The Mason Williams Phonograph Record

The Mason Williams Phonograph Record

by Mason Williams


Producer Mike Post and composer Mason Williams packed all sorts of experiments into this half-hour listening experience called The Mason Williams Phonograph Record, and though there are some interesting moments from the clever singer, it is the instrumental masterpiece "Classical Gas" that displays the highest level of creativity. The 45 rpm was a number one adult contemporary hit in the summer of 1968 while the award-winning artist was writing for The Smothers Brothers Comedy Hour. It became so successful that Williams has a separate website with everything one could want to know about the tune linked to his own It won Grammys in 1968 for composition, performance, and Mike Post's arrangement, and maybe because of its huge popularity, it feels out of place in the context of this concept disc. The 27 seconds of folksy banter that make up "Life Song" or the "Old MacDonald Had a Farm" riff that is all 30 seconds of "Dylan Thomas" are disposable bridges between musical elements that matter, the closing instrumental "Sunflower" -- part of a film project where the songwriter "set up cameras in the desert" to capture "the largest flower ever done" -- a skywriting airplane drawing underneath the rising sun. Stan Cornyn's always difficult liner notes explain it, but not as well as the photo of the plane on the back cover. "Wanderlove" emulates Simon & Garfunkel's "Hazy Shade of Winter" without the flamenco guitar -- the artist saved that for "Classical Gas" -- and it appears the folksinging duo was a major inspiration to him in the development of this project. Al Capps' arrangement of "Baroque-a-Nova" is noteworthy --- sounding like the Bob Crewe Generation on speed, and a candidate for a much better segue after the hit than the downer that is "Long Time Blues." A politically incorrect "The Prince's Panties" is another excessive track, showing that Warner Brothers Seven Arts allowed the team many indulgences. It paid off as there are a couple of gems and one diamond found when sifting through The Mason Williams Phonograph Record's rough.

Product Details

Release Date: 10/25/1990
Label: Warner Bros / Wea
UPC: 0075992716925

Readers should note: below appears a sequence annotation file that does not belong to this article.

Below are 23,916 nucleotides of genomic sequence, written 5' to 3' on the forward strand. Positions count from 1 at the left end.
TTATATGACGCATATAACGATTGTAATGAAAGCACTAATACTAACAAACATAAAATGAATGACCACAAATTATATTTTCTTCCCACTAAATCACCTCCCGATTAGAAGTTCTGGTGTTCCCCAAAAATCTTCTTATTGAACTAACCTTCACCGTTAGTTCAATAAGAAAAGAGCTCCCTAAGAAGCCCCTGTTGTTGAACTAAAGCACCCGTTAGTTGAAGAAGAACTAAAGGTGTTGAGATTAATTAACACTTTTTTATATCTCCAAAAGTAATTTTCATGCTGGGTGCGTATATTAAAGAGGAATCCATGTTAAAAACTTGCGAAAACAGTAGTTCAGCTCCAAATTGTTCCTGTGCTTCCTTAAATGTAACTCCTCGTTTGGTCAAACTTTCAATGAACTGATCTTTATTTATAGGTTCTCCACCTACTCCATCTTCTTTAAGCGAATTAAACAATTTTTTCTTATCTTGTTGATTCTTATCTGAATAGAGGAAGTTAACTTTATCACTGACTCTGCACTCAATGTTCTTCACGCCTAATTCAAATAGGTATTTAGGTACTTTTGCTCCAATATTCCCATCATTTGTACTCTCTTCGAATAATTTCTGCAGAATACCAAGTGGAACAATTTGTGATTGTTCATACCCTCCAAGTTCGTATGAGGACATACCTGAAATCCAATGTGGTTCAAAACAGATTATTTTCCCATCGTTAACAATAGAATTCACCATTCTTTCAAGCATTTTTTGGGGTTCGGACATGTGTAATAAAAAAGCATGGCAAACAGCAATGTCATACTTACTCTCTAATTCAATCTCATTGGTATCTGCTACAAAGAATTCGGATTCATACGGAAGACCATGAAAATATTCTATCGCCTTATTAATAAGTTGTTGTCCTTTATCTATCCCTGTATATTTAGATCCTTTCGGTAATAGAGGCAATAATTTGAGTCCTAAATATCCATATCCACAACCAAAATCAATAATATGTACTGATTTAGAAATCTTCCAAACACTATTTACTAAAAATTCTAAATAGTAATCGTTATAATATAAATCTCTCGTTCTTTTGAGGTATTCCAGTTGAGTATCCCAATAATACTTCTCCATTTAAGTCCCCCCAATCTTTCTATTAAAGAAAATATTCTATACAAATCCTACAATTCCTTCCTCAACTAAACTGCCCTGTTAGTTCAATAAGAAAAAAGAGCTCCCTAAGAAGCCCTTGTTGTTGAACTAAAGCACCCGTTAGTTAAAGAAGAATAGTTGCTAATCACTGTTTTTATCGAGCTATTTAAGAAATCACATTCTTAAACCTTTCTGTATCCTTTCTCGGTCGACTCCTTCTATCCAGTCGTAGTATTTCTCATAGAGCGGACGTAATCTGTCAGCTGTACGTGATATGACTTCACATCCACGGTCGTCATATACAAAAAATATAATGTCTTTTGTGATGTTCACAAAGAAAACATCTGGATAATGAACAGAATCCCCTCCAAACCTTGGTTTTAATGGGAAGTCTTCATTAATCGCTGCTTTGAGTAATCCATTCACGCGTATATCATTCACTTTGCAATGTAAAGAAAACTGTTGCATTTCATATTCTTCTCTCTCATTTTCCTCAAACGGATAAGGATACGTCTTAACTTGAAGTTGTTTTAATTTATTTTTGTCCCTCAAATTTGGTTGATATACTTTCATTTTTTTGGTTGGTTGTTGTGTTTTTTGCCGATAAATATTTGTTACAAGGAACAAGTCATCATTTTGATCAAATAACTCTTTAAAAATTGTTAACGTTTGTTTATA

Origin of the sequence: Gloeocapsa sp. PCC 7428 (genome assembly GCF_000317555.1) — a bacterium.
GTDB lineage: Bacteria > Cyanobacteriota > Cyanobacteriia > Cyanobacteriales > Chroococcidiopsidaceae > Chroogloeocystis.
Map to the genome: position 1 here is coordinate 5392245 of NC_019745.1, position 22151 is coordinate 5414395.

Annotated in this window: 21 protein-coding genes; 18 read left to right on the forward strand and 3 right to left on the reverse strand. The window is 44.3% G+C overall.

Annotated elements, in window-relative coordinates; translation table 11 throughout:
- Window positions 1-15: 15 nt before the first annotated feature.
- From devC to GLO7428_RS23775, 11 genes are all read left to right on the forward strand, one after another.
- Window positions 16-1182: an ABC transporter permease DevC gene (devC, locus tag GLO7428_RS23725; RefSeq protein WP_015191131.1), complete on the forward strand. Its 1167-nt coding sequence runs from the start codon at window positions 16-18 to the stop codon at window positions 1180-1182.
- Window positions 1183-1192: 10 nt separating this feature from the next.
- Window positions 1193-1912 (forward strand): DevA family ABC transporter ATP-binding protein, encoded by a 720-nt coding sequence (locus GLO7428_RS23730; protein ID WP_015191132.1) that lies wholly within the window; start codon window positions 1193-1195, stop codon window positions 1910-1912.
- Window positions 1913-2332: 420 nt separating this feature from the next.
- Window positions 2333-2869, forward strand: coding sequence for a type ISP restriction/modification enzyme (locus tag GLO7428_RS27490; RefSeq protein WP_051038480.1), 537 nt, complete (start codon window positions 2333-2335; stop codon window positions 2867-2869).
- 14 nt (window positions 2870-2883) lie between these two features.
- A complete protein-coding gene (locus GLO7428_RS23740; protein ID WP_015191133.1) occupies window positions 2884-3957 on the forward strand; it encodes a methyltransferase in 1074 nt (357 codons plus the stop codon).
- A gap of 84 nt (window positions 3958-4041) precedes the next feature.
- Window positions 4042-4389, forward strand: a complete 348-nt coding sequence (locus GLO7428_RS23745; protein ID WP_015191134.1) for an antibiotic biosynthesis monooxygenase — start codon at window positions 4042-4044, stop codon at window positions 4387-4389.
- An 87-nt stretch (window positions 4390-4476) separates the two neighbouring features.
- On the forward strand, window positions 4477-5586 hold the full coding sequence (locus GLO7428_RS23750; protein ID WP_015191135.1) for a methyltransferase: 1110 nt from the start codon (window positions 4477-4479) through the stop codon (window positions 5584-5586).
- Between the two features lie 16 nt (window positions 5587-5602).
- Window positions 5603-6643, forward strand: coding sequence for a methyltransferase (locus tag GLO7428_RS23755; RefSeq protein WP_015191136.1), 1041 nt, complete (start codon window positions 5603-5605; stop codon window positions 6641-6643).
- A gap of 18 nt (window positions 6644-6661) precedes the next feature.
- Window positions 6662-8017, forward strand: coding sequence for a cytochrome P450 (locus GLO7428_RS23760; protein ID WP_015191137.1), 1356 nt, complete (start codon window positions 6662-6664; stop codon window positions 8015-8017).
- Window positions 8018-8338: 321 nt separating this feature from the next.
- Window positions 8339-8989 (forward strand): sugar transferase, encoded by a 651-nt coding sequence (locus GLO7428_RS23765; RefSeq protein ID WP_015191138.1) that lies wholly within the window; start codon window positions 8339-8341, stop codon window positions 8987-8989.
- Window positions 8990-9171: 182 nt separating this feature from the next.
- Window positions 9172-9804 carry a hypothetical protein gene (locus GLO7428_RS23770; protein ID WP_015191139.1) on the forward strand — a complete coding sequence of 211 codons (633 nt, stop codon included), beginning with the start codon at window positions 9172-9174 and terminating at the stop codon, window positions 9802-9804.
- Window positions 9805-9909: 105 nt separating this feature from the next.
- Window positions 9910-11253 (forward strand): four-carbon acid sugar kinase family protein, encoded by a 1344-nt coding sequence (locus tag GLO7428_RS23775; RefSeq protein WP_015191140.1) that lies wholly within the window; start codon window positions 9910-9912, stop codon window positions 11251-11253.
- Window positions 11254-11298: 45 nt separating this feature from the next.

catalogNumber: 1729

Album Credits

Performance Credits

Mason Williams   Primary Artist,Guitar,Vocals
Lyle Ritz   Bass,Electric Bass,Upright Bass
James Burton   Guitar
Mike Deasy   Guitar
Jim Gordon   Drums
Tommy Scott   Woodwind
Israel Baker   Violin
Harry Bluestone   Violin
Hoyt Bohannon   Trombone
Gary Coleman   Percussion
Jesse Ehrlich   Cello
Gene Estes   Percussion
Carl Fortina   Accordion
Jimmy Getsoff   Violin
James Getzoff   Violin
Jack Gootkin   Violin
Jim Horn   Woodwind
Armand Karpoff   Cello
George Kast   Violin
Jerome Kessler   Cello
Larry Knechtel   Bass,Piano,Electric Bass
William Kurash   Violin
Richard Leith   Trombone
Lew McCreary   Trombone
Emanuel Moss   Violin
Stanley Plummer   Violin
Jerome Reisler   Violin
Ralph Schaeffer   Violin
Sid Sharp   Violin
Robert Sushel   Violin
Tibor Zelig   Violin
Dick Hyde   Trombone
Gayle Levant   Harp
Joseph Ditullio   Cello
Michael Melvoin   Piano
Johnny Vidor Strings   Violin
David Bennett Cohen   Guitar
Sidney Sharp   Violin
David Burk   Violin
Bobby Korda   Violin
Casey   Guitar
Bob West   Bass,Electric Bass
David Duke   French Horn,Tuben
William Hinshaw   French Horn,Tuben

Technical Credits

Mason Williams   Arranger,Composer
Mike Post   Arranger,Composer,Producer
Clarence "Gatemouth" Brown   Composer
Capps   Arranger
Duke Ellington   Composer
Phil Kaye   Sound Effects
Michael Lietz   Engineer
Stan Cornyn   Liner Notes
Ed Thrasher   Art Direction

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